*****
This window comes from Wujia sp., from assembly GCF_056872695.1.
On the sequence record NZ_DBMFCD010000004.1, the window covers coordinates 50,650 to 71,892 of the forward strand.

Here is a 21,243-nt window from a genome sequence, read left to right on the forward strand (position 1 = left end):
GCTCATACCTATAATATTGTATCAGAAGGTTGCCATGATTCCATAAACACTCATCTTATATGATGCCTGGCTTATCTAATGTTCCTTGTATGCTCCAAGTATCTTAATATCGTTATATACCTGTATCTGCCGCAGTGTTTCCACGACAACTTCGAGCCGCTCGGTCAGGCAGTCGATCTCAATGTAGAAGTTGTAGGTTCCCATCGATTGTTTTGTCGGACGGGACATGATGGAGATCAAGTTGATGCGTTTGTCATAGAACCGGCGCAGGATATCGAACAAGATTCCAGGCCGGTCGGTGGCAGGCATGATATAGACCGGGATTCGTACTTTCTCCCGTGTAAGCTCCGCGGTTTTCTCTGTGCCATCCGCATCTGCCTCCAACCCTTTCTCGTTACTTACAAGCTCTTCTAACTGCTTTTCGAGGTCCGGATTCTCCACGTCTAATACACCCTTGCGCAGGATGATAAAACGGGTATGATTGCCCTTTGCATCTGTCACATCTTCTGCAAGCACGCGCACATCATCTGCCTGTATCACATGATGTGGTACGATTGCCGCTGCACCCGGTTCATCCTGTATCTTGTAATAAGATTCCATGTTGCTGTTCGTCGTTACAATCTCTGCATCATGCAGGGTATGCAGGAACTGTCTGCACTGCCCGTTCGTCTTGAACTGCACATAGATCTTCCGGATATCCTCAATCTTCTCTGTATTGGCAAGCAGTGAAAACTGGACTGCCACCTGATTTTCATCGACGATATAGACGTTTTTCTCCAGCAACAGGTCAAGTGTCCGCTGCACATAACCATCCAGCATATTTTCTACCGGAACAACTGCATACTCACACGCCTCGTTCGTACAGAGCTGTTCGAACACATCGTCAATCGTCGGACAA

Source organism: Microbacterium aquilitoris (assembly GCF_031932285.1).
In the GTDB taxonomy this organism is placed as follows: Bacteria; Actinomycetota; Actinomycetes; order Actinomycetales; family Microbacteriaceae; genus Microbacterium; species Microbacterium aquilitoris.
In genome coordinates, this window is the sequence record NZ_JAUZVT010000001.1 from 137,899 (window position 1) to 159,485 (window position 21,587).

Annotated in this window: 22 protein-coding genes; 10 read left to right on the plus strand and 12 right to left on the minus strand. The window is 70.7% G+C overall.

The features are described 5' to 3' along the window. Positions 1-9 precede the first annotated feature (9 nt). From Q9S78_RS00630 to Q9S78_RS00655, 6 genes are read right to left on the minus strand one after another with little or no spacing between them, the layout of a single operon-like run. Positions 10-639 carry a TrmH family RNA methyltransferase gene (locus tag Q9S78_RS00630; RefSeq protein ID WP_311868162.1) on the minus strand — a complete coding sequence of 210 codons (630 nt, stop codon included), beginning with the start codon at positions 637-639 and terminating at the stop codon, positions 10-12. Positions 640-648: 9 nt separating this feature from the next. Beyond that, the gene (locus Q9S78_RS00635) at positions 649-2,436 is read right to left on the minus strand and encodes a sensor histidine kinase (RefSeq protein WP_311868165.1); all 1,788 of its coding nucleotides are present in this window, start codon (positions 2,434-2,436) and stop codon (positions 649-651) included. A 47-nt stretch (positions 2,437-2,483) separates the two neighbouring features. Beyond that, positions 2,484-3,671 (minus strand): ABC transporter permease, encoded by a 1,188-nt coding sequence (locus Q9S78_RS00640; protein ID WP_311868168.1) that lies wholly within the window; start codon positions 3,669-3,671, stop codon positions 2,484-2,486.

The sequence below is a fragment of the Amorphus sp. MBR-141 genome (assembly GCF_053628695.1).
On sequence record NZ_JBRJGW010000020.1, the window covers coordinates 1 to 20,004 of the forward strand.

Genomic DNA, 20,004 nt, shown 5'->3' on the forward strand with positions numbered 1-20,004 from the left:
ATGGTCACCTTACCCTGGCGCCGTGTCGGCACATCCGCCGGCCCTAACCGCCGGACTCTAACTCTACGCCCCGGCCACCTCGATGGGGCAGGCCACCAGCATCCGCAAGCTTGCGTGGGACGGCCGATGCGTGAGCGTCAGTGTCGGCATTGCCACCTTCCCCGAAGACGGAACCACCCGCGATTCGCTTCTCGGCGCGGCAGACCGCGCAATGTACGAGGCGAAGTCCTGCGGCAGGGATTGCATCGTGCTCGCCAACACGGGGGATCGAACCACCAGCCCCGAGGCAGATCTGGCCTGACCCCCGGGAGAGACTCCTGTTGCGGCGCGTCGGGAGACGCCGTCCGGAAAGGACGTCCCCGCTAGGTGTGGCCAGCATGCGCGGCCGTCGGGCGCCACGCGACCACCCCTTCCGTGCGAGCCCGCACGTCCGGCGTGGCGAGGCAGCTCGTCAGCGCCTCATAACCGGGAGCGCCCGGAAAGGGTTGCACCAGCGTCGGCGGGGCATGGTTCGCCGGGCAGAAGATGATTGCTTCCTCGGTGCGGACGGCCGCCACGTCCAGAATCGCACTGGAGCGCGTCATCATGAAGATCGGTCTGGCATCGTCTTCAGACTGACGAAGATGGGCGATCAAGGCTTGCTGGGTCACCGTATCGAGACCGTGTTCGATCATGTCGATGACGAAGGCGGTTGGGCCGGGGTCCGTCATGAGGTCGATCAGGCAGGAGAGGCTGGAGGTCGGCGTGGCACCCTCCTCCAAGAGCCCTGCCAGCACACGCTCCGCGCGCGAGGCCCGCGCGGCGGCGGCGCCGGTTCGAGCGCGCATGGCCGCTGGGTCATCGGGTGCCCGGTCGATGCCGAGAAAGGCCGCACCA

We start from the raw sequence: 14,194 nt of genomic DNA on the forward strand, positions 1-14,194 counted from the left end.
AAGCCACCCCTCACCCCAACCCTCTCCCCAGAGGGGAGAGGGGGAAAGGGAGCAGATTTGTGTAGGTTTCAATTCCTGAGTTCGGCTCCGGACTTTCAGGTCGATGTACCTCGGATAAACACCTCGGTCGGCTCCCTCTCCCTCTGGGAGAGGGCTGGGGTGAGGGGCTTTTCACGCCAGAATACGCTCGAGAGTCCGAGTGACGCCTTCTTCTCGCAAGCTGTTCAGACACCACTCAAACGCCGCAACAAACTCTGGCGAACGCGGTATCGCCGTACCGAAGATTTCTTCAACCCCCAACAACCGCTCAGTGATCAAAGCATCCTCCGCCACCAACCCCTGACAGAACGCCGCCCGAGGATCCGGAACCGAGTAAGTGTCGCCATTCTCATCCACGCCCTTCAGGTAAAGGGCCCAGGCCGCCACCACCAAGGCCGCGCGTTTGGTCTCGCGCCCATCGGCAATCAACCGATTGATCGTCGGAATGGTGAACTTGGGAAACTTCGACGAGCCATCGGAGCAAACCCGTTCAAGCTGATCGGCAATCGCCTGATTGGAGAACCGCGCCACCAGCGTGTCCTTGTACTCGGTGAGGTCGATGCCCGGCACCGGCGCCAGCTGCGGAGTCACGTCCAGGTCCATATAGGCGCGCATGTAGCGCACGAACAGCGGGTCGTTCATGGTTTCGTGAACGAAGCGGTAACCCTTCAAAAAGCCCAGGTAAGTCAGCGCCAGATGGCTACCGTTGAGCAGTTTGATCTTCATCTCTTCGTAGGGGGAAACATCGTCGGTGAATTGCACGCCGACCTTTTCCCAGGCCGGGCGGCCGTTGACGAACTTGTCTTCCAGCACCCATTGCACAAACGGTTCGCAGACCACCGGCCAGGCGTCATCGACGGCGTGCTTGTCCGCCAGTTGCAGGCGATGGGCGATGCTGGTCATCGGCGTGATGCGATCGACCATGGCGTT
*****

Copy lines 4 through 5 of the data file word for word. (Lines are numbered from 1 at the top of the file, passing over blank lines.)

GCTCATACCTATAATATTGTATCAGAAGGTTGCCATGATTCCATAAACACTCATCTTATATGATGCCTGGCTTATCTAATGTTCCTTGTATGCTCCAAGTATCTTAATATCGTTATATACCTGTATCTGCCGCAGTGTTTCCACGACAACTTCGAGCCGCTCGGTCAGGCAGTCGATCTCAATGTAGAAGTTGTAGGTTCCCATCGATTGTTTTGTCGGACGGGACATGATGGAGATCAAGTTGATGCGTTTGTCATAGAACCGGCGCAGGATATCGAACAAGATTCCAGGCCGGTCGGTGGCAGGCATGATATAGACCGGGATTCGTACTTTCTCCCGTGTAAGCTCCGCGGTTTTCTCTGTGCCATCCGCATCTGCCTCCAACCCTTTCTCGTTACTTACAAGCTCTTCTAACTGCTTTTCGAGGTCCGGATTCTCCACGTCTAATACACCCTTGCGCAGGATGATAAAACGGGTATGATTGCCCTTTGCATCTGTCACATCTTCTGCAAGCACGCGCACATCATCTGCCTGTATCACATGATGTGGTACGATTGCCGCTGCACCCGGTTCATCCTGTATCTTGTAATAAGATTCCATGTTGCTGTTCGTCGTTACAATCTCTGCATCATGCAGGGTATGCAGGAACTGTCTGCACTGCCCGTTCGTCTTGAACTGCACATAGATCTTCCGGATATCCTCAATCTTCTCTGTATTGGCAAGCAGTGAAAACTGGACTGCCACCTGATTTTCATCGACGATATAGACGTTTTTCTCCAGCAACAGGTCAAGTGTCCGCTGCACATAACCATCCAGCATATTTTCTACCGGAACAACTGCATACTCACACGCCTCGTTCGTACAGAGCTGTTCGAACACATCGTCAATCGTCGGACAA

Source organism: Microbacterium aquilitoris (assembly GCF_031932285.1).